Newly Released State Document Shows Master Plan, Coal Terminal Conflict

For immediate release: 
October 16, 2013
Contact: 
Steve Murchie
504-525-1528, ext. 207 or 941-441-7035 (cell)
CPRA, DNR move ahead with approval despite predicted conflicts with coastal restoration

Baton Rouge, LA – State coastal planners were confronted today with a newly public document showing that a proposed coal export terminal could seriously impair a critical element of the state master plan. The Coastal Protection and Restoration Authority (CPRA) reached an agreement with a coal company, RAM Terminals, LLC, regarding operations of the proposed terminal on July 31st, 2013. The RAM terminal would be upstream and adjacent to the planned Mid-Barataria Sediment Diversion (also known as the Myrtle Grove Medium Diversion). The document in question, a technical memorandum commissioned by the CPRA from the Water Institute of the Gulf and the CPRA’s engineering consulting firm ARCADIS, was obtained through a public records request by Gulf Restoration Network (GRN).

Key findings of the document include:

• The RAM facility could reduce sediment to the diversion “by nearly 17%.” From 80,000 to 500,000 tons of sand will be lost in a decade due to the presence of the RAM facility, assuming the diversion operates 30 days per year.

• Pollution from the RAM terminal will “be captured in the outfall channel [of the diversion project] and transported into the marsh areas.”

• The RAM terminal would be constructed on top of a “lateral bar,” an important and limited source of sand in the Lower Mississippi needed for coastal restoration. “The existence of the RAM loading facility on top of a lateral bar would severely limit the ability to harness the available sand…”

• The RAM facility’s proximity to the diversion intake poses navigation, erosion, and safety issues.

On July 31st, the CPRA and RAM Terminals, LLC signed a Memorandum of Agreement (MOA) regarding operation of the facility and diversion. The MOA restricts operation of the diversion to fifteen days at a time, and a maximum of 75 days a year, even though hydrological studies of the diversion have not yet been completed, and more operational flexibility may be needed in a given year to maximize the diversion’s effectiveness.

In 2008, Louisiana Governor Bobby Jindal issued Executive Order No. BJ 2008-7 requiring that all state agencies “administer their regulatory practices, programs, contracts, grants, and all other functions vested in them in a manner consistent with the Master Plan and public interest to the maximum extent possible.”

“Our state leaders cannot expect the federal government, the RESTORE Council, or anyone else to commit funding to the Master Plan when they continue to approve projects that undermine that plan,” said Steve Murchie, Campaign Director with Gulf Restoration Network. “The RAM terminal is a bad project on its own, and coal exports are a risky investment, but fouling up the Myrtle Grove diversion is another reason it shouldn’t be built.”

“Governor Jindal needs to get his people on the same page if he’s serious about coastal restoration. The CPRA should cancel their MOA with the RAM terminal and Louisiana Department of Natural Resources should reconsider any permits for the facility because it is inconsistent with the Master Plan,” said Murchie.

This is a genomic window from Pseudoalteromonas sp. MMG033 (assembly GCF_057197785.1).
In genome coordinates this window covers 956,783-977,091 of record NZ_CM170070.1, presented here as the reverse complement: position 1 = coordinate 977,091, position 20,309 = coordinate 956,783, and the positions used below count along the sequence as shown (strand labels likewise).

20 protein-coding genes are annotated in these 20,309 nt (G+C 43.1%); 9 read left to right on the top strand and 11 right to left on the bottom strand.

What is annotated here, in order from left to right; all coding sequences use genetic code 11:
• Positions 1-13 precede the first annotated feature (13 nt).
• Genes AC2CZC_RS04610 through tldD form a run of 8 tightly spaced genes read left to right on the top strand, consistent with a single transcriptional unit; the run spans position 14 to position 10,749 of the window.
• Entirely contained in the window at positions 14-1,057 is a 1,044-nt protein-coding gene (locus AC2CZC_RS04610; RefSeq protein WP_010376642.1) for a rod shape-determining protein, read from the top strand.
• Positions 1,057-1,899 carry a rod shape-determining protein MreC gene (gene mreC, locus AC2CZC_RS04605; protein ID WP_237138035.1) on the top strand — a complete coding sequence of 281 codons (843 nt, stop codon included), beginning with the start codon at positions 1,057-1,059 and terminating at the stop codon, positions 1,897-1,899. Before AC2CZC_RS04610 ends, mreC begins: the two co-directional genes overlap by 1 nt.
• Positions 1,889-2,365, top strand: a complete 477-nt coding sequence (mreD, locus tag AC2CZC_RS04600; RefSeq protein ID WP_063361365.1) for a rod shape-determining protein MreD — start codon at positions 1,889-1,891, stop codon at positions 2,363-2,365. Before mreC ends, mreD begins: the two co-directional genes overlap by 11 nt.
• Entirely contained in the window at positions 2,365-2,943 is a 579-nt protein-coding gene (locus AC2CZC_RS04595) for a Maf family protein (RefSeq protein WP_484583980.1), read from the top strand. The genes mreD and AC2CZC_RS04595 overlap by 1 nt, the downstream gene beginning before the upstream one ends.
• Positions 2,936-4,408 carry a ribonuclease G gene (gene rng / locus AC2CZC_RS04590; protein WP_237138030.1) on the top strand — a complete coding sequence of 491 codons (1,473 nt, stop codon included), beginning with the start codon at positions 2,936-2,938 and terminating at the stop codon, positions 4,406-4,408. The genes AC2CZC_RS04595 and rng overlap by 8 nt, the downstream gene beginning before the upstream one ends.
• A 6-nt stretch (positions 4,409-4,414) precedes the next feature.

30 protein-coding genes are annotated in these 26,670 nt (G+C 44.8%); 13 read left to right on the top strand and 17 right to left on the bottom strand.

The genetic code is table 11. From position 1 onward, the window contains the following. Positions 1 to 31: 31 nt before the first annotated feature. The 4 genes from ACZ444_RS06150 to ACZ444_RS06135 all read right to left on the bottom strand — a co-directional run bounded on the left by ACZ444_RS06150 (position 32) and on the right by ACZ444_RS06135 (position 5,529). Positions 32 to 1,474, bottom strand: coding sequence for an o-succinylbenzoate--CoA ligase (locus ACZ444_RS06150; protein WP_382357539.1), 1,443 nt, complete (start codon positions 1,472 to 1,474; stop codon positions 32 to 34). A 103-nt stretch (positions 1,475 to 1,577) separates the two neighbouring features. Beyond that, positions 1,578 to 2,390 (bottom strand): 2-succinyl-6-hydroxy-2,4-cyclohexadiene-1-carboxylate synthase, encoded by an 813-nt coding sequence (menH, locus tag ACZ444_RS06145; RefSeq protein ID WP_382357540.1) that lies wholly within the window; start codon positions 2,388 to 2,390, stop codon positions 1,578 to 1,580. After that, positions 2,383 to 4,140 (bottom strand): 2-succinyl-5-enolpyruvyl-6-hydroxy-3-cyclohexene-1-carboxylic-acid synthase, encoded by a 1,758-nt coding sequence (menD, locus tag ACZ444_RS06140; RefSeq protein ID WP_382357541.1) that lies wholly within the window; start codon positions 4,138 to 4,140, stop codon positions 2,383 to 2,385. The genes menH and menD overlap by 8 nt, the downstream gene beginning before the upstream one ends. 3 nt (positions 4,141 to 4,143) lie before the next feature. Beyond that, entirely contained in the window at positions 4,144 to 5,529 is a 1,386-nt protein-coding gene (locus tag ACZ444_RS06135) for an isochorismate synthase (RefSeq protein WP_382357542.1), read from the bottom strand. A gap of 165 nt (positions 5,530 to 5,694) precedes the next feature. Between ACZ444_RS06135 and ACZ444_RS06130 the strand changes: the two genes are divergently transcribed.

“The Myrtle Grove sediment diversion is an essential component of coastal restoration, but it must be operated according to a transparent plan, based on science, and not the whims of a mining company,” said Scott Eustis, M.S., Coastal Wetland Specialist for GRN. “This RAM coal terminal takes sediment out of the sediment diversion, and so this terminal takes land away from Louisiana. The state cannot allow this project, which is detrimental to the Mid Barataria Sediment Diversion.”

“The state needs to be monitoring existing diversions to collect the data necessary to manage Myrtle Grove, and should have started gathering that information years ago. We know the river isn’t clean, but it’s what we have to build land. We know that existing coal terminals are filthy, and constantly pollute the Mississippi River and contaminate its sediments. We already have to monitor for atrazine, and we don’t want to have to monitor for petroleum coke,” said Eustis.

Supporting Documents:

RAM Terminal CFD Modeling Technical Memorandum
Memorandum of Agreement between State of Louisiana and RAM Terminals, LLC
Executive Order NO. BJ 2008–7 - http://1.usa.gov/15FrNth

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Gulf Restoration Network (HealthyGulf.org) is a 19 year old non-profit dedicated to empowering people to protect and restore the health of the Gulf of Mexico. In response to the RAM terminal project and numerous similar threats throughout the region, Gulf Restoration Network has joined a multi-state coalition of individuals and groups, the Clean Gulf Commerce Coalition (CleanGulfCommerceCoalition.org), to stop the construction of new terminals, prevent the expansion of coal exports in the Gulf, and address ongoing pollution at existing terminals. The Clean Gulf Commerce Coalition includes Air Alliance Houston, Gulf Restoration Network, Louisiana Bucket Brigade, Louisiana Environmental Action Network (LEAN), Public Citizen Texas, Sierra Club, Texas Environmental Justice Advocacy Services (TEJAS), and Texas Organizing Project (TOP).

Media Inquiries

Mailing Address:
P.O. Box 2245
New Orleans, LA 70176

Physical Address:
330 Carondelet, Suite 300
New Orleans, LA 70130

Contact:
Dustin Renaud, Communication Director
Phone: 504-525-1528 ext. 214

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